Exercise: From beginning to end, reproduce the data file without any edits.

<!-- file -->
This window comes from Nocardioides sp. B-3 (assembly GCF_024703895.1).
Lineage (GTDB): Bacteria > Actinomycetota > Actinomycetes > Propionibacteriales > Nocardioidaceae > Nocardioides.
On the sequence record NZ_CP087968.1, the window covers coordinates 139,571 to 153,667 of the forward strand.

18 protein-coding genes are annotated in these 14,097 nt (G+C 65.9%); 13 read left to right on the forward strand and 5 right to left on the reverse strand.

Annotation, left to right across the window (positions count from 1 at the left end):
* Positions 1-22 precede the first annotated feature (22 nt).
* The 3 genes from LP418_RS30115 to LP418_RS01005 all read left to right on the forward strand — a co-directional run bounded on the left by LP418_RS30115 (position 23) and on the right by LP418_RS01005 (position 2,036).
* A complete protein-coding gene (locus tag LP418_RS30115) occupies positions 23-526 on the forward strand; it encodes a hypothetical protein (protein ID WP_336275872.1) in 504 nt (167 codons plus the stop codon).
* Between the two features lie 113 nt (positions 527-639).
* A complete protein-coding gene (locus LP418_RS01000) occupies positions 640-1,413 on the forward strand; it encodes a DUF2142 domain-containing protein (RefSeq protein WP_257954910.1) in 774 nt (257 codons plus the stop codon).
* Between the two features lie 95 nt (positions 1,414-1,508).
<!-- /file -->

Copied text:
This window comes from Nocardioides sp. B-3 (assembly GCF_024703895.1).
Lineage (GTDB): Bacteria > Actinomycetota > Actinomycetes > Propionibacteriales > Nocardioidaceae > Nocardioides.
On the sequence record NZ_CP087968.1, the window covers coordinates 139,571 to 153,667 of the forward strand.

18 protein-coding genes are annotated in these 14,097 nt (G+C 65.9%); 13 read left to right on the forward strand and 5 right to left on the reverse strand.

Annotation, left to right across the window (positions count from 1 at the left end):
* Positions 1-22 precede the first annotated feature (22 nt).
* The 3 genes from LP418_RS30115 to LP418_RS01005 all read left to right on the forward strand — a co-directional run bounded on the left by LP418_RS30115 (position 23) and on the right by LP418_RS01005 (position 2,036).
* A complete protein-coding gene (locus tag LP418_RS30115) occupies positions 23-526 on the forward strand; it encodes a hypothetical protein (protein ID WP_336275872.1) in 504 nt (167 codons plus the stop codon).
* Between the two features lie 113 nt (positions 527-639).
* A complete protein-coding gene (locus LP418_RS01000) occupies positions 640-1,413 on the forward strand; it encodes a DUF2142 domain-containing protein (RefSeq protein WP_257954910.1) in 774 nt (257 codons plus the stop codon).
* Between the two features lie 95 nt (positions 1,414-1,508).